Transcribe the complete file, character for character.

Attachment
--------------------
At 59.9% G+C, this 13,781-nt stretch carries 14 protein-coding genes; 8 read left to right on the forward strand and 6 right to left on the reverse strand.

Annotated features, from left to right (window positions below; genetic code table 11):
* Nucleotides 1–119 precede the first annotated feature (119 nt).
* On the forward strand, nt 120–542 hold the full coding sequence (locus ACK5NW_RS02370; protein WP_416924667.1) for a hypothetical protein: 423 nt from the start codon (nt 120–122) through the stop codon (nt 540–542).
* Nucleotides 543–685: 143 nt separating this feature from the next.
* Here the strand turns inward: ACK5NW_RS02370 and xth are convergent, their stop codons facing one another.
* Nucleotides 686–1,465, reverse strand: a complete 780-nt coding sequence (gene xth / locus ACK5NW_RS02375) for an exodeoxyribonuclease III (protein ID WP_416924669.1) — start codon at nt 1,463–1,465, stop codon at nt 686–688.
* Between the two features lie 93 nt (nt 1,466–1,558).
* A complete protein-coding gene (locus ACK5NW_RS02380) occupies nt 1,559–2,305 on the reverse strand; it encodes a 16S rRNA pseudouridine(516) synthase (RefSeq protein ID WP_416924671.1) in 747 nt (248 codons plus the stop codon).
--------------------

At 59.9% G+C, this 13,781-nt stretch carries 14 protein-coding genes; 8 read left to right on the forward strand and 6 right to left on the reverse strand.

Annotated features, from left to right (window positions below; genetic code table 11):
* Nucleotides 1–119 precede the first annotated feature (119 nt).
* On the forward strand, nt 120–542 hold the full coding sequence (locus ACK5NW_RS02370; protein WP_416924667.1) for a hypothetical protein: 423 nt from the start codon (nt 120–122) through the stop codon (nt 540–542).
* Nucleotides 543–685: 143 nt separating this feature from the next.
* Here the strand turns inward: ACK5NW_RS02370 and xth are convergent, their stop codons facing one another.
* Nucleotides 686–1,465, reverse strand: a complete 780-nt coding sequence (gene xth / locus ACK5NW_RS02375) for an exodeoxyribonuclease III (protein ID WP_416924669.1) — start codon at nt 1,463–1,465, stop codon at nt 686–688.
* Between the two features lie 93 nt (nt 1,466–1,558).
* A complete protein-coding gene (locus ACK5NW_RS02380) occupies nt 1,559–2,305 on the reverse strand; it encodes a 16S rRNA pseudouridine(516) synthase (RefSeq protein ID WP_416924671.1) in 747 nt (248 codons plus the stop codon).